But claims that more accounts exist come from an unusual source. In 1998, Marcos’ loquacious widow Imelda gave an interview to The Associated Press and AFP in which she declared that, “There is more Marcos wealth that this government is not yet aware of, but for the time being I can admit that there is only $800 million in various international banks.”

While the Philippine Presidential Commission on Good Government (PCGG), has been struggling for years to track down the missing millions, in late June, Haydee Yorac, chairwoman of the PCGG, declined Koller’s proposition to pay her $225,000 plus 2 percent of the amount recovered. However, she indicated interest in talking with Koller and having her provide assistance, with reward based on the value of the help.

“The letter doesn’t really contain much by way of information,” explains Ruben Carranza, who’s in charge of litigation and research for the PCGG, adding that Comisky has not yet replied.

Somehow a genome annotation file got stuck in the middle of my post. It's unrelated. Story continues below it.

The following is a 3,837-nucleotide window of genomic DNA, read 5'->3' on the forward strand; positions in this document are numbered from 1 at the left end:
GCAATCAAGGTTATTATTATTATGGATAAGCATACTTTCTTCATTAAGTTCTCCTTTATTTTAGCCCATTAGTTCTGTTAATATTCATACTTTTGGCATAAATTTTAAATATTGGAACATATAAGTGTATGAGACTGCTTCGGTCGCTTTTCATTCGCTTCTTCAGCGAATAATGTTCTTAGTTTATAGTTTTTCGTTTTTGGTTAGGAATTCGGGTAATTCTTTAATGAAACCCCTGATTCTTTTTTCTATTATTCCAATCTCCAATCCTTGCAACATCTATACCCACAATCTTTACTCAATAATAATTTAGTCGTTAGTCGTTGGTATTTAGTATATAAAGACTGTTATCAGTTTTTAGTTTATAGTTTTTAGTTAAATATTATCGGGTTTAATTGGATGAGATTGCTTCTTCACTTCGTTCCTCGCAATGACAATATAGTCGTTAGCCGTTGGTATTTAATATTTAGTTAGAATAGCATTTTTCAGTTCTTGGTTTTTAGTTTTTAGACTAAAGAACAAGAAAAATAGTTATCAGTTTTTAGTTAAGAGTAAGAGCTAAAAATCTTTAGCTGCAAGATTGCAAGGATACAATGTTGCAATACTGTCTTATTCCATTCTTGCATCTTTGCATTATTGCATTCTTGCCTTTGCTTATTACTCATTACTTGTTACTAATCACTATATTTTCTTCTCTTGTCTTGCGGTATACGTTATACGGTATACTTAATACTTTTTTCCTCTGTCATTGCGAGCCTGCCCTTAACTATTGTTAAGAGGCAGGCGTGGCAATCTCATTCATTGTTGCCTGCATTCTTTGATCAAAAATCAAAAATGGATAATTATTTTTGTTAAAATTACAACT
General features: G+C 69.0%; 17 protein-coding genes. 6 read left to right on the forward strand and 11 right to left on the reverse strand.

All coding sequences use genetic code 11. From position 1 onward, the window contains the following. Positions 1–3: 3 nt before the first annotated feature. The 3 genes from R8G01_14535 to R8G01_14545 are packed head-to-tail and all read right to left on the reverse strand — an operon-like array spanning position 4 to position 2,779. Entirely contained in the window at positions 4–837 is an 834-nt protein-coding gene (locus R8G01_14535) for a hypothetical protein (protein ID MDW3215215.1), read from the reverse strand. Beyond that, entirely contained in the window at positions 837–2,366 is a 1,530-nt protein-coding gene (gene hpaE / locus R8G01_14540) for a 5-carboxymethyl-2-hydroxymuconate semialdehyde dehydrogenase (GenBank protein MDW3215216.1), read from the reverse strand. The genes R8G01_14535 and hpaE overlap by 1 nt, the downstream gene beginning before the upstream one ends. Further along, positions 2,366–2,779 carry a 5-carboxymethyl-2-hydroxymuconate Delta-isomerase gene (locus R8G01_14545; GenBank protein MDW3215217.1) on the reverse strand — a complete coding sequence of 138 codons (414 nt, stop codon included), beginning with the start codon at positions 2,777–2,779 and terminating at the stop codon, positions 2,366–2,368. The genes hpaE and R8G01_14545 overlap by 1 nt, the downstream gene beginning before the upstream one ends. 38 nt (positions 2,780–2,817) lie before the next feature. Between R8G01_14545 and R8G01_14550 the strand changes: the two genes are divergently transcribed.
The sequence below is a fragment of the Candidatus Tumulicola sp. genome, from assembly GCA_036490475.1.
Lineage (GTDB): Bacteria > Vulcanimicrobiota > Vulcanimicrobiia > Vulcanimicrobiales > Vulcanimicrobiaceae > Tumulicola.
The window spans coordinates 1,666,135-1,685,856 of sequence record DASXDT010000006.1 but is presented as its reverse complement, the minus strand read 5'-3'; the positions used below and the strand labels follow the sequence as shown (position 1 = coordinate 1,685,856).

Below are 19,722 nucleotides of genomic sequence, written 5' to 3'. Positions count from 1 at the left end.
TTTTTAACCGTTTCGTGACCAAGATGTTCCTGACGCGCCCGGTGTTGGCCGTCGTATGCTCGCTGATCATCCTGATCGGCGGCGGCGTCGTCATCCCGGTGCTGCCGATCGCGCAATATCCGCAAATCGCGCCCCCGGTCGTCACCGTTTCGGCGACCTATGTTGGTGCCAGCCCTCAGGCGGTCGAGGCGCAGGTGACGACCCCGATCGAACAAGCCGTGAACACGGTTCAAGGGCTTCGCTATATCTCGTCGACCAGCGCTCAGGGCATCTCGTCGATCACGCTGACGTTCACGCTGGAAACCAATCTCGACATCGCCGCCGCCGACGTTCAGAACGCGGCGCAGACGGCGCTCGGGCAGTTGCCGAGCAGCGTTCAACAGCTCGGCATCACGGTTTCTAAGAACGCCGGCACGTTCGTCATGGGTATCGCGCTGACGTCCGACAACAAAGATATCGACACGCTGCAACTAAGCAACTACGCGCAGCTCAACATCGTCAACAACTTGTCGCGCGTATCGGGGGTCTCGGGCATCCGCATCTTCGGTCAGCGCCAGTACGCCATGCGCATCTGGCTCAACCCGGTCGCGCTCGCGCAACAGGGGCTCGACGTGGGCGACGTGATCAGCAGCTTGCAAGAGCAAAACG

One might expect the Swiss government, now under increased pressure to combat its reputation as a protector of criminal money-laundering, to undertake a serious investigation. But Koller knows better. “In my experience the authorities have no interest in fighting any form of organized crime,” she told In These Times via e-mail. “Or at least that interest stops where competing financial interests begin.”

Lucy Komisar, a New York journalist, is writing a book about how bank and corporate secrecy support international crime and corruption. She reported from the Philippines at the time of the Marcos overthrow.